Called Skyline 460 (the number refers to meters above sea-level), you’ll have 50 minutes to take as many selfies as possible and you’re free to walk around all four sides, although you’ll be secured with a safety harness. The experience can only be taken at 15:00 each day, and is weather permitting. You’ll also get access to the other floors of the observation deck after.
See Taiwan’s Contemporary Dance Group
Cloud Dance are Taiwan’s internationally recognised contemporary dance group who have performed all over the world including in London’s Sadler’s Wells Theatre. They usually perform a few times each year in Taipei, both at the National Theatre and their own performance theatre in Danshui, where they have a custom-built stage with and excellent sound and lighting system. At the end of the performance here, they’ll even give you the opportunity to walk on stage for photos (like the photo above)!
Visit their events page to find out when they’re next performing.
Visit a Poo Themed Restaurant
If you have children, then Modern Toilet is one of the funniest, most bizarre and unique restaurants I’ve ever visited. Their toilet-themed restaurant has toilets for seats, food served in mini toilets and poo-shaped food. There’s even a button where you can ‘flush for service’.
Take a Ride on a See-Through Crystal Cabin
The Maokong Gondola is a fantastic cable car ride that takes you into the mountains and culminates at Maokong, known for producing some of the best tea in Taiwan. Around 1 in every 8 cable cars are entirely see-through – including the floor of the cabin! Probably not one for those with a fear of heights (although even I managed it, admittedly with very sweaty palms!). The gondola ride is also right next to Taipei Zoo, so both these make a great day out.
Chew on Some Betel Nuts
Betel nut palms grow all over Taiwan, and their nuts (or technically seeds) contain a mild psychoactive stimulant similar to caffeine and tobacco. Now I’m certainly no advocate of drug-usage, and these nuts are thought to be carcinogenic if used over prolonged periods, but for a one-off experience they’re harmless enough.
You can find these wherever you see shops with blinking green, red, and blue neon lights that flash outside their entrances. You need to chew on them for a few minutes before spitting them out (and yes, they taste disgusting). The effects are similar to having a few too many coffees or red bulls.
Consume a First-Class Meal on the Restaurant Bus
The Restaurant Bus is a unique experience in Taipei, giving you the opportunity to enjoy the sites of Taipei whilst savouring a 5-star gourmet meal designed by the chefs at the Grand Hyatt Taipei.
This luxurious custom-built bus rides travels through the modern Xinyi district and past sights such as Taipei 101 and the Sun Yat-Sen Memorial Hall. You can either dine during the day for an Afternoon Tea set, or during the evening for a 5-course dinner. Vegetarian options are also available.
Sip on Some Uniquely Crafted Cocktails
Taipei has dozens of cool cocktails bars mixing drinks in many shapes and flavours. The Indulge Experimental Bistro is arguably the best of these, having won some major awards and being recognised as one of the best bars in the world. Their cocktails are uniquely Taiwanese, containing local ingredients including rice wine and local teas and fruits.
Another highly unique concept I’ve never experienced before is found at Draft Land. Here, there is not a single mixologist on site. Instead, all the cocktails are pre-mixed and served via taps just like draft ales – hence the name. This gives customers an opportunity to sample many more cocktails than usual.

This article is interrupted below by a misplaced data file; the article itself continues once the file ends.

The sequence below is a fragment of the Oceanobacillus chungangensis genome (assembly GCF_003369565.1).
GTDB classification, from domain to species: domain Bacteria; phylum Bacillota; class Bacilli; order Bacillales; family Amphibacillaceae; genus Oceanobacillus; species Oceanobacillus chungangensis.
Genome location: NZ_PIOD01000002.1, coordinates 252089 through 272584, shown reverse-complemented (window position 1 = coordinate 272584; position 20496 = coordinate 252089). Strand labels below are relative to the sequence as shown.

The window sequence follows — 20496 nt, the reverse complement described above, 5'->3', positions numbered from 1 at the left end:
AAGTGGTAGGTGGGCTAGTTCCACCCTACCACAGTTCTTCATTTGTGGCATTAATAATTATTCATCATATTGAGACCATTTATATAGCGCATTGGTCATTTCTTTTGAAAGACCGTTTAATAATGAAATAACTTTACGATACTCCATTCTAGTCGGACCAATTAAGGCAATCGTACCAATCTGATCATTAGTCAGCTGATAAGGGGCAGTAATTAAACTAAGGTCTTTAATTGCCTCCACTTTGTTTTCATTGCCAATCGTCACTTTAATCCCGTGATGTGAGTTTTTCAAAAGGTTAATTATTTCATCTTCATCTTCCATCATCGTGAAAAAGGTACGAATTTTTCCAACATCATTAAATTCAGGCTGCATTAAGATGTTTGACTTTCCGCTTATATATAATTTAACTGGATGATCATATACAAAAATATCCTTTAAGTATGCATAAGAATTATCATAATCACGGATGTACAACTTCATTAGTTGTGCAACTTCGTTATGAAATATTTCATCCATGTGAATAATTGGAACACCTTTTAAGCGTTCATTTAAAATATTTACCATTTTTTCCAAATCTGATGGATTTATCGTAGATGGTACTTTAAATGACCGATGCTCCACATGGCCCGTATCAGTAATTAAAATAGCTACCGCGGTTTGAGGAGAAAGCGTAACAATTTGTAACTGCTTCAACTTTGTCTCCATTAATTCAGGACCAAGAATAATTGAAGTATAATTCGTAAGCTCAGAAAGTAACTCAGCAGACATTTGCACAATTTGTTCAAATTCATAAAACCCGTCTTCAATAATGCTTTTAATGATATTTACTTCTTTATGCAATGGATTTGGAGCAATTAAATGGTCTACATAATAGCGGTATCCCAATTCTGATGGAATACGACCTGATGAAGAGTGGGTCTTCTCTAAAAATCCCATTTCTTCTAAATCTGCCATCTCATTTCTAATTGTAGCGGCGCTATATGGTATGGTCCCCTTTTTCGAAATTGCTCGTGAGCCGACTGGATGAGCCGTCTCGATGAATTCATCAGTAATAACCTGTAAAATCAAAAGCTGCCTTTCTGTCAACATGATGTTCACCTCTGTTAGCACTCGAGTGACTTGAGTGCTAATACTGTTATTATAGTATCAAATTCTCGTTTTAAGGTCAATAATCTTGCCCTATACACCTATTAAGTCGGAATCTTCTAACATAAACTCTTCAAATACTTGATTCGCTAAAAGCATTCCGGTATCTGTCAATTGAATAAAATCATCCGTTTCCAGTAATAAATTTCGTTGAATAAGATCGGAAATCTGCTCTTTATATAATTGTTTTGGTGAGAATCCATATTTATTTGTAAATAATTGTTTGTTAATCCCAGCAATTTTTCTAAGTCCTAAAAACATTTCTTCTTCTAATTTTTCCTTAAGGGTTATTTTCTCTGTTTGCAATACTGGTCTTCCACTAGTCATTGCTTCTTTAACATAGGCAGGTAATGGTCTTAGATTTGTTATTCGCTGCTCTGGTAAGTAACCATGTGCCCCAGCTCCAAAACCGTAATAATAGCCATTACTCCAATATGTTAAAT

Probably the quirkiest cocktail bar found in Taipei is Hanko 60. Located in Ximending, this speakeasy bar is disguised as a cinema, and once inside, they sell movie and TV-themed cocktails which are served in vessels such as blood-bags or bags of popcorn. They may not be the best-tasting cocktails ever, but they certainly score highly in terms or fun-factor and quirkiness.
Take a Virtual Flight Over Taiwan
Found in the southern Breeze Centre within the Xinyi Shopping District, i-Ride Taipei is a fun 5D motion experience that takes you on a journey over either the USA or Taiwan. With seats designed to sway to the movements of the large curved screen, it even includes wind, mist and scent effects to bombard your senses as you travel over mountains and through valleys. The music has been specifically composed to match the landscapes in each scene.
Visit the World’s Longest Indoor Slide
The majestic Grand Hotel was once the venue used to host any dignitaries or heads-of-state that came to visit Taiwan – Mandela, Thatcher and Eisenhower have all stayed here. In case of emergencies, a long underground passageway was built, which included an underground slide for a quick escape (I often giggle at the thought of the Iron Lady sliding down this).
For the first time, this is now open to the public, although unfortunately you’re not actually allowed on the slide! I would also recommend visiting the hotel after, which is one of my favourite buildings in Taiwan.
Visit a Cool and Quirky Museum
The Miniatures Museum of Taiwan is a fun and quirky museum for both adults and children, containing over 100 miniature models that have been crafted with incredible skill, care and precision. Models here include Victorian or Tudor English architecture, castles, ancient Rome and some highly detailed through-the-window scenes.
Other quirky museums found in Taipei include the Insects Museum, the Postal Museum and the Drinking Water Museum, which is a beautifully preserved relic to the bygone days of water filtration and purification.
See an Exhibition at a Cultural Park
These are usually art or character-based, and have recently included some international exhibitions including an exhibit of miniature works by Japanese artist Tatsuya Tanaka, Anatomy of a Toy (pictured), and the Art of the Brick, featuring some fantastic Lego-based art.
The exhibitions normally cost around NT$500 to enter, but they’re definitely worth checking out if you’re a fan of quirky art or character design.